There are ways of obtaining a true stereoscopic effect by means of only one lens, either by shifting the camera for the two exposures required when only one lens is used, or by an ingenious patented mirror arrangement to fit on the lens, but as the former method will only do in the case of stationary objects, and the latter, although I believe quite satisfactory in practice, is, after all, only a makeshift, I shall dismiss the consideration of both these methods, and deal only with the system which employs a pair of lenses. Personally I have several objections to using the standard size of stereoscopic camera which takes a plate 6 4/3 x 3 1/4 inches. It is an awkward shape for any other work, and the plates being in very little demand, compared with other sizes equally suitable, are less likely to be fresh when purchased.

I have already stated that my own preference is for the 1/2-plate or the post card size camera for the purpose, and on account of the weight of the former I have now adopted the latter. This size, therefore, which measures 5 1/2x3 1/2 inches, is the one I recommend if a new camera is being purchased. It is a very good shape for landscape or general work, and will give from the one negative two trimmed stereo-prints full 3x2 1/2 inches, which are quite large enough for practical work. Lantern slides by contact are also easily made from this size to include the whole of the picture.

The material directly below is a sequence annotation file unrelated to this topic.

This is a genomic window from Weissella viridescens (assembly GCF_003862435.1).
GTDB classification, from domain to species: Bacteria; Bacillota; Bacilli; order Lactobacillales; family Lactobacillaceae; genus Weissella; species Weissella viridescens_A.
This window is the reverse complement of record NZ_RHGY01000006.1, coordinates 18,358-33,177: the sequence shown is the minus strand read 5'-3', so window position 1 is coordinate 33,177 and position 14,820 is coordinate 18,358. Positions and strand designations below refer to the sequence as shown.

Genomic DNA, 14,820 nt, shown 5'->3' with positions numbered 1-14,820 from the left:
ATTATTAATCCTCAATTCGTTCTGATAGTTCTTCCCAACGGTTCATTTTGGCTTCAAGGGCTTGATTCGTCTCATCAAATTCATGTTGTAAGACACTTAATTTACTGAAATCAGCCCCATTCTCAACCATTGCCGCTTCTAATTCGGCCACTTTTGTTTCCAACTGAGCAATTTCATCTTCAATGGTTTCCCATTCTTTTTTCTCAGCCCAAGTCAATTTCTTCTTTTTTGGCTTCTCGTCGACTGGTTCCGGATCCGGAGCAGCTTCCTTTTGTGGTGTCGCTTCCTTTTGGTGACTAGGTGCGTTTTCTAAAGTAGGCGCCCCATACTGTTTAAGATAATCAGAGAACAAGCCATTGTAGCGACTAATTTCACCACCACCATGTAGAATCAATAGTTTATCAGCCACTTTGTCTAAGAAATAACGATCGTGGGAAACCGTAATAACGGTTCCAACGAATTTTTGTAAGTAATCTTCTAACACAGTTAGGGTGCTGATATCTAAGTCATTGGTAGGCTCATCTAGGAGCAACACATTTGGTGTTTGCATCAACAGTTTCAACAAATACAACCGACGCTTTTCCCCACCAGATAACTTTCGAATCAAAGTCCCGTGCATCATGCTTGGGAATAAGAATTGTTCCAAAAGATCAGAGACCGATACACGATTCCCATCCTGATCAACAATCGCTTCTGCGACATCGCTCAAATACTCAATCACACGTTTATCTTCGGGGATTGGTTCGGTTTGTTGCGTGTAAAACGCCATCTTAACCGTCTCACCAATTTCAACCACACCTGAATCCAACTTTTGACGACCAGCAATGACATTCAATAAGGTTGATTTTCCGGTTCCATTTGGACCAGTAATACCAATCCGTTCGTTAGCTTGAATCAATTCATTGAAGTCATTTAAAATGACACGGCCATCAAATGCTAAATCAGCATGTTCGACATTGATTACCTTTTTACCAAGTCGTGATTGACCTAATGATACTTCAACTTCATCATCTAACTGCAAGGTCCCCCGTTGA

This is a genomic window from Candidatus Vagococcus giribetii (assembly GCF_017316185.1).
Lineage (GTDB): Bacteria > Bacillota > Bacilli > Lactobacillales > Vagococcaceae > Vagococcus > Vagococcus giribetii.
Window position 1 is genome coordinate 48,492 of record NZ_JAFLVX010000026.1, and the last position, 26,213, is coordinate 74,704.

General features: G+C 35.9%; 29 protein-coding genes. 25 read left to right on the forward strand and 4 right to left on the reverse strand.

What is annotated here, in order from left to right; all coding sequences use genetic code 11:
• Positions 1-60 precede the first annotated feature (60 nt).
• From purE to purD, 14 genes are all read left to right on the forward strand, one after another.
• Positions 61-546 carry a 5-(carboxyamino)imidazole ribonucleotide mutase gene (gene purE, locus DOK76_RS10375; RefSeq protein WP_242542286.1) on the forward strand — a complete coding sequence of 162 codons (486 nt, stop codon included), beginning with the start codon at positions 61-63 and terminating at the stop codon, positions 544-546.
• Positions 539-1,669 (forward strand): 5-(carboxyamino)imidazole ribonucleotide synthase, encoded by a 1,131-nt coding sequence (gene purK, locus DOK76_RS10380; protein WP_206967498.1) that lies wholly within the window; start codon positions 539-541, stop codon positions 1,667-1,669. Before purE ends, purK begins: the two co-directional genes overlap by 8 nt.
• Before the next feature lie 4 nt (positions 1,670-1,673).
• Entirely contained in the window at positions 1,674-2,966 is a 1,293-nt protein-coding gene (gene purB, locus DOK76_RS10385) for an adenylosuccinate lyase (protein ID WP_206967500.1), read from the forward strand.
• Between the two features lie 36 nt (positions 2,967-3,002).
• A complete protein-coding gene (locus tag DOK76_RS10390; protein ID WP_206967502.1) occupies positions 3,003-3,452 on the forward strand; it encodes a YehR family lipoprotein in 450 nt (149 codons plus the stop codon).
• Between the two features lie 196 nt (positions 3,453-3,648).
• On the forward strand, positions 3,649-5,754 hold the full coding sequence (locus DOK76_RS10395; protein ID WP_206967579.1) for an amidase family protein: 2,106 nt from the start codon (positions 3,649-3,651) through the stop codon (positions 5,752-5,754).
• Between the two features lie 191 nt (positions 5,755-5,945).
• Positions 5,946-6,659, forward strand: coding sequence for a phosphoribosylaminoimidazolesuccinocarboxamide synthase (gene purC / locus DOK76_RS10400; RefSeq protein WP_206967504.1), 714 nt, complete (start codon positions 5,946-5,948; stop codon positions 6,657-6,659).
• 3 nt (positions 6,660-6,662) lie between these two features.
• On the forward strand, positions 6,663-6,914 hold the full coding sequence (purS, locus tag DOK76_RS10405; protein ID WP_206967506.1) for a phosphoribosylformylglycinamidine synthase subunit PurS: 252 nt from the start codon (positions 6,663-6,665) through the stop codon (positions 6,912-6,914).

Any camera used for stereoscopic work must have a septum or division arranged down the centre of the bellows inside. This is generally made of stiff folded cloth with elastic running through it in order to keep it taut, when in position, during any extension of the camera. It should be fitted so that when one picture the full size of the plate is required it may easily be removed. Its object is, of course, to allow each of the two lenses employed to see its own half of the plate only. If the camera is of the long focus pattern, as it should be, the septum ought to be so constructed that it will allow for either long or short focus work. If a good piece of elastic is employed, the same septum will easily accommodate itself to a difference of focus between the limits of from five to about twelve inches. The one I use does this, but another plan would be to have two separate ones for short and long focus work respectively, although this method would necessitate changing the septum, which is certainly not advisable for several reasons. When two lenses are used for stereoscopic work they must be " paired," that is, each must not only be of exactly the same focus and have the same sized stops, but must each give the same sized image. An extra charge of from five to ten shillings is generally made by the lens maker for doing this, and it is very necessary, for exact work, to have it done.

Young Robins.

Fig. 28. Young Robins.

Meadow Pipits Nest.

Fig. 29. Meadow Pipits Nest.